5 out of 5HardRequires an experienced energy-audit
Home energy audits are often free through the local utility company
About 2 hours for an average-size home
In this video, This Old House host Kevin O’Connor and a specialist perform a whole-house energy audit.
Steps for Performing a Whole-House Energy Audit:
- Check the energy rating on each appliance and light fixture. Look for Energy Star label or other low-usage ratings. Replace older products that are wasting electricity.
- Inspect the water heater, and make note of any leaks, rust spots or lack of insulation. Also, check the heater’s age and energy efficiency.
- Run a combustion safety test of the steam boiler with a combustion analyzer.
- Use the analyzer to measure the temperature and ratio of gases inside the flue pipe.
- Next, drill a small-diameter hole in the flue pipe, then use the analyzer to measure the air pressure and to ensure that the boiler is drafting (exhausting) properly.
- 6. Hold a smoke stick beside the flue to confirm that gases aren’t leaking back into the basement.
- Install an electric blower door in the front doorway to test for air leaks throughout the house.
- Close all windows and doors in the house. And shut fireplace dampers, then turn on the blower fan.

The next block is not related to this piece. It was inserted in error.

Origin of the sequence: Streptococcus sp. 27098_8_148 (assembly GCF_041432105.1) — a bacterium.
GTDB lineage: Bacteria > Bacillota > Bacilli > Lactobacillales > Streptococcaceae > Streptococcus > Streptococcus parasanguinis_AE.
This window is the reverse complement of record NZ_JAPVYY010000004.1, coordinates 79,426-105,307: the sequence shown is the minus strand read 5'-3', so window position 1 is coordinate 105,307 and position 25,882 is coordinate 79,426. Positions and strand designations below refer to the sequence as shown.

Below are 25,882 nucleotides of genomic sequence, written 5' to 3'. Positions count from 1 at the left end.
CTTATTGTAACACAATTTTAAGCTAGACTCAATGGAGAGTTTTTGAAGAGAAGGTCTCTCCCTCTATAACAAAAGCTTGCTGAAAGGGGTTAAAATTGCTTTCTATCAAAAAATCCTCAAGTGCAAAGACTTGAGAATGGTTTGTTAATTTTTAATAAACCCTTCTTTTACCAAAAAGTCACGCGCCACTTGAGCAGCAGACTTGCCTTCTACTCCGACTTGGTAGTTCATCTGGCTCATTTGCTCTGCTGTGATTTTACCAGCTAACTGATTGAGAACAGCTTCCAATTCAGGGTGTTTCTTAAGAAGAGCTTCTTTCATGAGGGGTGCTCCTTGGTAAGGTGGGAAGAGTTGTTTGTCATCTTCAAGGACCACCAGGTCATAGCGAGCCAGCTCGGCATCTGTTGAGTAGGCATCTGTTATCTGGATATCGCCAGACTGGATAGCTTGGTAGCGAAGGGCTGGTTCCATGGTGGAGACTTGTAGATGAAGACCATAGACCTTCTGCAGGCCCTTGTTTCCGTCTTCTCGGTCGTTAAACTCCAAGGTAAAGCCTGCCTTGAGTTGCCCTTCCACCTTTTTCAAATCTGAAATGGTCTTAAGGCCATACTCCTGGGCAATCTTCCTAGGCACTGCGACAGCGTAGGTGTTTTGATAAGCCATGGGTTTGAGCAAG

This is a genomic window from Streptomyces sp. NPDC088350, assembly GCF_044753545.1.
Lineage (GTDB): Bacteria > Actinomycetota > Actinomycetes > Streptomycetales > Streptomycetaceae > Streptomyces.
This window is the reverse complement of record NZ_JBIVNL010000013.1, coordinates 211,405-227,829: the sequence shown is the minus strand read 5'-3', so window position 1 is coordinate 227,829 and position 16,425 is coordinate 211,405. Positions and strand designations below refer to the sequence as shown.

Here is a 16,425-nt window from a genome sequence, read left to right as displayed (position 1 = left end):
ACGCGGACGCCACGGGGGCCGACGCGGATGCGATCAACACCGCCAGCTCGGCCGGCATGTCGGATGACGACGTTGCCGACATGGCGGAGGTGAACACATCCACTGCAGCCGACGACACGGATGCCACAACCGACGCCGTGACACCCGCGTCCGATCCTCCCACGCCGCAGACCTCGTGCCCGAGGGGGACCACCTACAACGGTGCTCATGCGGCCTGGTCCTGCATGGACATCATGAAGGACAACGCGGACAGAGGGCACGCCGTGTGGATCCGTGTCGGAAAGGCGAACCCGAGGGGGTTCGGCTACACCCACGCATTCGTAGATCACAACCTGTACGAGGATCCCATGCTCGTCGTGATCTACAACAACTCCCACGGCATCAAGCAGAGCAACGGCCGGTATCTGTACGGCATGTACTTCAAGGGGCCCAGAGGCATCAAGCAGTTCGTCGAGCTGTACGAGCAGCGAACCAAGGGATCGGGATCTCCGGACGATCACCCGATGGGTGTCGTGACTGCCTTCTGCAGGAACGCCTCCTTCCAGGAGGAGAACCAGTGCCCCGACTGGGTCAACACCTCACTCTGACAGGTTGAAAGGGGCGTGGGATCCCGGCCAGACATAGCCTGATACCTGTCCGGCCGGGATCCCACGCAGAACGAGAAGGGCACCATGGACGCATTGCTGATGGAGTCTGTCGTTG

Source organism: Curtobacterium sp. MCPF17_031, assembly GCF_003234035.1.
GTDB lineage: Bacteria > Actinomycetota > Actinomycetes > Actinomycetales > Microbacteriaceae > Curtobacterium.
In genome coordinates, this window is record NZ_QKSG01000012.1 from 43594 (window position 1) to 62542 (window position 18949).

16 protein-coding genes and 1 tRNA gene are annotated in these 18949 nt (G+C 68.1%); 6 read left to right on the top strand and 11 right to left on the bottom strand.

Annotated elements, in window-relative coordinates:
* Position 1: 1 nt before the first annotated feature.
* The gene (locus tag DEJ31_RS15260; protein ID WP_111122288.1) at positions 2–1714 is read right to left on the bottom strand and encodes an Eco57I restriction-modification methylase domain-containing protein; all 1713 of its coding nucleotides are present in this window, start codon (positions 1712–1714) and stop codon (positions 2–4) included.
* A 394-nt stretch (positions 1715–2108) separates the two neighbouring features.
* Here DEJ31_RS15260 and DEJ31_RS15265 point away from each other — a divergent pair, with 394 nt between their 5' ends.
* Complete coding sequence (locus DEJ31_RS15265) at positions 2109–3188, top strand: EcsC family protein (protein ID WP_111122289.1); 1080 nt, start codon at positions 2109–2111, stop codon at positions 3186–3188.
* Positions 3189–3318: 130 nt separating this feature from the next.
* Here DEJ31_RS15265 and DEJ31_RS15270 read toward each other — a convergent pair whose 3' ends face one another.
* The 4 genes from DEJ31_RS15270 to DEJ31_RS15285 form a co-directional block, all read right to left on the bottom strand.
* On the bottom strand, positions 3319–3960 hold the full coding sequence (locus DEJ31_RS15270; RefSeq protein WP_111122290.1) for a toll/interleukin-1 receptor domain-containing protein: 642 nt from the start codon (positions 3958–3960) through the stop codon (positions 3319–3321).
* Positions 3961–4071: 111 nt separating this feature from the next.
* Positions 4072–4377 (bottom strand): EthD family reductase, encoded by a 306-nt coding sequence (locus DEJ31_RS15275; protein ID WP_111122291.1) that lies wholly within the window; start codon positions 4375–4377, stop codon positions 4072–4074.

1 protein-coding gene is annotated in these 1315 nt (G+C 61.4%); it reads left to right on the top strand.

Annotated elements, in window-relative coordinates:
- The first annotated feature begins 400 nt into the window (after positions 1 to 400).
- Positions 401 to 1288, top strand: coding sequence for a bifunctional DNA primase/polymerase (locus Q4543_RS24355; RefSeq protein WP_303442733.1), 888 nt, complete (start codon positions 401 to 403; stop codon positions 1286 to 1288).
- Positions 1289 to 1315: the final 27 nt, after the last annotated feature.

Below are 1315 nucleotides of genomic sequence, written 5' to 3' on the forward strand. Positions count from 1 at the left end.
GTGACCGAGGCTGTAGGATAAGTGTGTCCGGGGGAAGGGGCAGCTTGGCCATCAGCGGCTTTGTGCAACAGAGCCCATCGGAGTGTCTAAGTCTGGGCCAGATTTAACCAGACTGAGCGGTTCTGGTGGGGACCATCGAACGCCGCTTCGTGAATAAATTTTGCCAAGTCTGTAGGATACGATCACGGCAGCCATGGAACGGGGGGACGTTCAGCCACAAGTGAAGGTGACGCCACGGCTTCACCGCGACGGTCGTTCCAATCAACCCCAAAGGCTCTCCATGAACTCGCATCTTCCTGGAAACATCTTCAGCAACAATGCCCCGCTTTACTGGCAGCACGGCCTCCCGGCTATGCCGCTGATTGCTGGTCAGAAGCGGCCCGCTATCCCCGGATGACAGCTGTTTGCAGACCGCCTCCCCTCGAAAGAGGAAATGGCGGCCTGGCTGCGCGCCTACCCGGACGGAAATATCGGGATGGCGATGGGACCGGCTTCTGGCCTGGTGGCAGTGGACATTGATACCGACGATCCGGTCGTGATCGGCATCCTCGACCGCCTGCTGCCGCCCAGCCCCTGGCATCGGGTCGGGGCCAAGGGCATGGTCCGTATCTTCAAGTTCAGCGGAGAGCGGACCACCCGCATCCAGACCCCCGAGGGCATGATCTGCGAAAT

- Use a smoke stick to check for leaks around doors, windows, fireplaces, vents and chimneys.
- Take a handheld infrared sensor and check for temperature differences on the interior walls and ceilings. A cool spot is evidence of poor insulation or an air leak.
- Use the infrared sensor to check for temperature changes around pull-down attic stairs.
- Climb into the attic and inspect insulation in the attic floor; it should be at least 12 inches deep. Add more insulation, if necessary.
- If the existing insulation is damaged or badly compressed, remove it and install new insulation.
- Seal air-leaking gaps around the chimney with fire-rated flashing and caulking, then insulate around the chimney.
- Seal all penetrations and gaps in the attic floor with expanding polyurethane caulk.
- Make or buy a rigid-foam attic stair cover and install it over the opening for the pull-down staircase.